Back in 2009, the question was raised, "Could the problem with Sunday worship be that it begins out week?" The assumption I generally operate from is that Sunday is the start of the week. But, the question wonders, is it more reflective of a deep wisdom that Sunday should be considered as the culmination (the end) of the week?
Taking this idea of flipping my assumptions, it lead me to think about the seasons of the year.
While the calendar year ends in December, for reasons I cannot place my finger on, I have always put the "start" of life in the season of spring. In fact if I were allowed to remake the calendar, I would have shifted the start of the new calendar year with the first day of spring. Spring has new buds and new leaves and new life and it all feels like spring is the start of a new life. Conversely, winter signaled to me the "end". Cold and dark, it just made sense to me that winter is the end of life and spring is the beginning.
However, what if this ordering of the seasons misses a deep wisdom? What if we did not associate spring with the beginning of new life but we considered the season of fall?
If we think of fall as the "beginning" then we gain a good number of deep truths. First of all, we no longer would be so afraid of death and dying. Death and dying would be the "start" of a new life. And in fact, in the world of plants, death is the start of life. If death is seen as the start of our lives, then how would our minds change toward our care for the elderly?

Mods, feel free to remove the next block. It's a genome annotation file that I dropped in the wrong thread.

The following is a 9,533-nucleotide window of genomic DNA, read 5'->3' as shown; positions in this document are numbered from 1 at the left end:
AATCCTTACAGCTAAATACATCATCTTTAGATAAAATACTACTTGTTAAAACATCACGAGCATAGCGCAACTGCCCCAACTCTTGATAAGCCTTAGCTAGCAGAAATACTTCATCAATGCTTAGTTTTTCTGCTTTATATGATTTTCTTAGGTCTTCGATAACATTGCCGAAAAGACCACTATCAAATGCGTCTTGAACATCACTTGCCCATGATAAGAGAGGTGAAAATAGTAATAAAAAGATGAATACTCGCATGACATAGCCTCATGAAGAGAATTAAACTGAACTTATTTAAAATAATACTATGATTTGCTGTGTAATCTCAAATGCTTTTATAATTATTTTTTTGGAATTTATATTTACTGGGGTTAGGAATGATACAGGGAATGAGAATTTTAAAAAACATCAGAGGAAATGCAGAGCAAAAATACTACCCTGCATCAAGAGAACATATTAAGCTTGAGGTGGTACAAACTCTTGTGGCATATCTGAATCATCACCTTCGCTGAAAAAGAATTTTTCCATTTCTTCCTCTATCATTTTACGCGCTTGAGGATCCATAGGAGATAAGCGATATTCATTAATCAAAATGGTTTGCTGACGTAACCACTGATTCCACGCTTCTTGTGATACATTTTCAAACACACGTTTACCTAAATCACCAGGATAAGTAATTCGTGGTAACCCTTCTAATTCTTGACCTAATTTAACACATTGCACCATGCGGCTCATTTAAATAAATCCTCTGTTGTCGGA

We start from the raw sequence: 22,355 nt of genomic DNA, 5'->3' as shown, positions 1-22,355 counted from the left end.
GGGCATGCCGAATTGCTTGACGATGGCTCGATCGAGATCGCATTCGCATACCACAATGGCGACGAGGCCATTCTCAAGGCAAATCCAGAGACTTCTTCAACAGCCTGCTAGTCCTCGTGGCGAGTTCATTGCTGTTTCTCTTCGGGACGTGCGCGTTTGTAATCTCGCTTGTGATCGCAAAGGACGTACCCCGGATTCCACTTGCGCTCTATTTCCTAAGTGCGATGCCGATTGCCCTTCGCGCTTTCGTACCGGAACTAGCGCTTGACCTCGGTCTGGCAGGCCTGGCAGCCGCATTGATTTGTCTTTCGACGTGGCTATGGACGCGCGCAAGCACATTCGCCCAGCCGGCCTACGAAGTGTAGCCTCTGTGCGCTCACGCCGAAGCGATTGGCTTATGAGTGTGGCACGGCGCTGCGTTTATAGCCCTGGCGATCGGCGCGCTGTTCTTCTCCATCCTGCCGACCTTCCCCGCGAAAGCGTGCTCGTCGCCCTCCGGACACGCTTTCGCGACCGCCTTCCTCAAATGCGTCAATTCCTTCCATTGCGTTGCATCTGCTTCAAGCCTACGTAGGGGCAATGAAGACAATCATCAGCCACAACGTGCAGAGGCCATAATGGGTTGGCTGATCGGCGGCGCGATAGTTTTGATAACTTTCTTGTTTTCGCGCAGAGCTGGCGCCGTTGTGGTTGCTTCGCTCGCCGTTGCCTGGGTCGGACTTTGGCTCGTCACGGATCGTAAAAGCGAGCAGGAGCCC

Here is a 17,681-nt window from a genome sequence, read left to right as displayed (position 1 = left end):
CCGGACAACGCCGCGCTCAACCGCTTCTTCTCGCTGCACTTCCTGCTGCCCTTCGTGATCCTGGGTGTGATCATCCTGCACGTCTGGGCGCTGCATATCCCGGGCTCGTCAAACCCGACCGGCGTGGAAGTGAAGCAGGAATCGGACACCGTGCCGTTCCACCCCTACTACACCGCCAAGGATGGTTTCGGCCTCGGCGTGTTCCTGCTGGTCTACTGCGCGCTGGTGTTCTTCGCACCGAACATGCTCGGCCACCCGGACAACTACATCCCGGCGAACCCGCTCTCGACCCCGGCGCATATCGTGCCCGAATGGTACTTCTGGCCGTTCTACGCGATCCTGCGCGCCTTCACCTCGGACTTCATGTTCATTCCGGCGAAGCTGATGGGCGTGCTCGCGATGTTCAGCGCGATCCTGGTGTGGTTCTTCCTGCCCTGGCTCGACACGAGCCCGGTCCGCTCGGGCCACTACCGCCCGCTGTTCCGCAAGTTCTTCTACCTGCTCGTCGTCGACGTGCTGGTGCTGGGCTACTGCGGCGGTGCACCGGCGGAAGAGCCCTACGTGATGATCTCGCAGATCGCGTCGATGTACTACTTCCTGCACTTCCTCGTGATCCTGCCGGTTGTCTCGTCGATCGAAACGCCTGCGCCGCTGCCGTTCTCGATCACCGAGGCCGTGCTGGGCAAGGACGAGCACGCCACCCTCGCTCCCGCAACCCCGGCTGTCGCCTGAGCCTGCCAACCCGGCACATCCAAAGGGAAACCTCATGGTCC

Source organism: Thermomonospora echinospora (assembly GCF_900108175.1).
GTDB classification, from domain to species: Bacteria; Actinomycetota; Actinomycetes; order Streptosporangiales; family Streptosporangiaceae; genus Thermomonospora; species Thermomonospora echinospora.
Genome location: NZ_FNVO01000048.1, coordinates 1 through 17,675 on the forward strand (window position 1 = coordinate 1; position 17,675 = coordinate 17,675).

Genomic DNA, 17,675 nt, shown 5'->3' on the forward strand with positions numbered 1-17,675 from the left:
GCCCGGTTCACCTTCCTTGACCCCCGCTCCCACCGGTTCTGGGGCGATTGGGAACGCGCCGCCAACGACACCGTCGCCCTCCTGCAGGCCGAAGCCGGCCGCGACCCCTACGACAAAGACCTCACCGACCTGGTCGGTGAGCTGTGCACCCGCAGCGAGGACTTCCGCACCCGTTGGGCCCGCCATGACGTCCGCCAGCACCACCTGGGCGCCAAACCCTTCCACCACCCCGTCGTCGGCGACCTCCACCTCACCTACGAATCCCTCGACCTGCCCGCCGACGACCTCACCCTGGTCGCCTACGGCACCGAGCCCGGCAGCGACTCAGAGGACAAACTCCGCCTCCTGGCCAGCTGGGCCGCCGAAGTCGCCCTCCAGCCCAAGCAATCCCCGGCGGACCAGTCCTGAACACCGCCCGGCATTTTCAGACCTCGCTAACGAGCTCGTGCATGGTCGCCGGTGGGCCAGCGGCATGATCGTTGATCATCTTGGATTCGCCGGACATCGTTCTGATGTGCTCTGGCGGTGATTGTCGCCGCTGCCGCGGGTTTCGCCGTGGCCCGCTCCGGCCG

After our new life begins in death (fall), the next step in life is germination (winter). This is the season of wondering what sort of new thing God is germinating in us. This season of germination would be the season of deep faith that God is doing something even if we cannot see it. It is the season of faith that there will be spring and summer after the dark season of winter. Additionally, Advent, the season around Christmas which focuses on God coming into the world, would take on a whole series of new meanings.
After the season of germination (winter) we begin to flower and see the beginning of this thing that God has been doing in our lives for the past six months. We no longer see flowers as the start of the process but as the half way point of what God is doing. We begin to see that these flowers are beautiful but temporal. Spring becomes the season that we rejoice that God is faithful to us because for six months we may not have seen much evidence of God's work in us when we began this process of new life.
Finally, we see the "fruit" of the past nine months of God working in and on us in the season of summer. The fruit is sweet and provides sustenance for us. We assess if we are producing good or not so good fruit. As we sit in the heat of summer, beaten down by the sun, we can only consider if the work that we have done with God the past year is fruit bearing. While we enjoy these fruits we understand that God is calling us into a new thing once more and we take that first step into new life by dying to our old life - the season of fall is upon us once more.